Finance News: New FSA rules may spark 'chaos'

Charities that offer financial services such as insurance have been warned they could face chaos because of new regulations by the Financial Services Authority.

From January next year, all intermediaries offering insurance on behalf of companies or introducing beneficiaries to insurers will come under the umbrella of the new regulator.

Many charities offer affinity-branded insurance, but law firm DLA is warning that compliance with the new regulatory regime could be too costly for many and they could be forced to stop.

"This process is not just about filling in a form," said Helen Marshall, financial regulation partner at DLA. "Organisations should thoroughly review their businesses and fundraising activities before making any decisions.

For some, ceasing regulated activities may be the most sensible option, as ongoing compliance with the rules may be too costly and time-consuming."

The new rules come into force in January 2005. Charities must register with the FSA by 13 July or stop offering insurance. If they don't they will face fines or possible prosecution.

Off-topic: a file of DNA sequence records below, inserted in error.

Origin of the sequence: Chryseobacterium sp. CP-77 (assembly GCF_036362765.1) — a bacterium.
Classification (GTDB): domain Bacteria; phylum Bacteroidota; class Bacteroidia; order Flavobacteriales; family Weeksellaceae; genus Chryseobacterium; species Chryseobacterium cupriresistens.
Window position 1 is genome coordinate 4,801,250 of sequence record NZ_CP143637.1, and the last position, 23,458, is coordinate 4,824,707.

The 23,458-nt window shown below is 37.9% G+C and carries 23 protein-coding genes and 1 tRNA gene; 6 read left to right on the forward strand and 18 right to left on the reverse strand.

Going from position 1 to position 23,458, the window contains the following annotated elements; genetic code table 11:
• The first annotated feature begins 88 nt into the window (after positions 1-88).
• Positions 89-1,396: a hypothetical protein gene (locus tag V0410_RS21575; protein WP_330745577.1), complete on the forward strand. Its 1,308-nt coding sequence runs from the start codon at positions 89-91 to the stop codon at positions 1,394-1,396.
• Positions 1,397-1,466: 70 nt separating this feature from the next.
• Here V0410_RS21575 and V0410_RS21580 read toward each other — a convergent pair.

If they do decide to register they will have to comply with rigorous FSA rules. These include establishing a complaints handling procedure for the sale of products, and ensuring that staff running the business are "fit and proper". This could mean additional training and registration with the Criminal Record Bureau.

"The FSA has identified the charitable sector as vulnerable," said Marshall.

"As the new regulations come into force we have found a widespread lack of awareness and preparedness. Despite the FSA's warnings, many charities have been incorrectly advised by product providers and non-specialist advisers that the new regime does not apply to them."

DLA is warning that even charities which receive donations in return for introducing customers to brokers will fall under the new regulatory regime. "Even if it is an affinity arrangement with an insurance company at arm's length, introducing beneficiaries to them is still a regulated activity," said Marshall.

A spokesman for the FSA said it had established a number of tests to determine whether charities would come under the umbrella of the regulations and were available on its website. "For most it will be very clear-cut, but some 'perimeter issues' will have to be dealt with by the courts."

He said the FSA would be concentrating on "big impact firms" and for smaller charities the regulations would be "less onerous" once they have registered.

Age Concern, which offers insurance through its trading arm, backed the new regulations.

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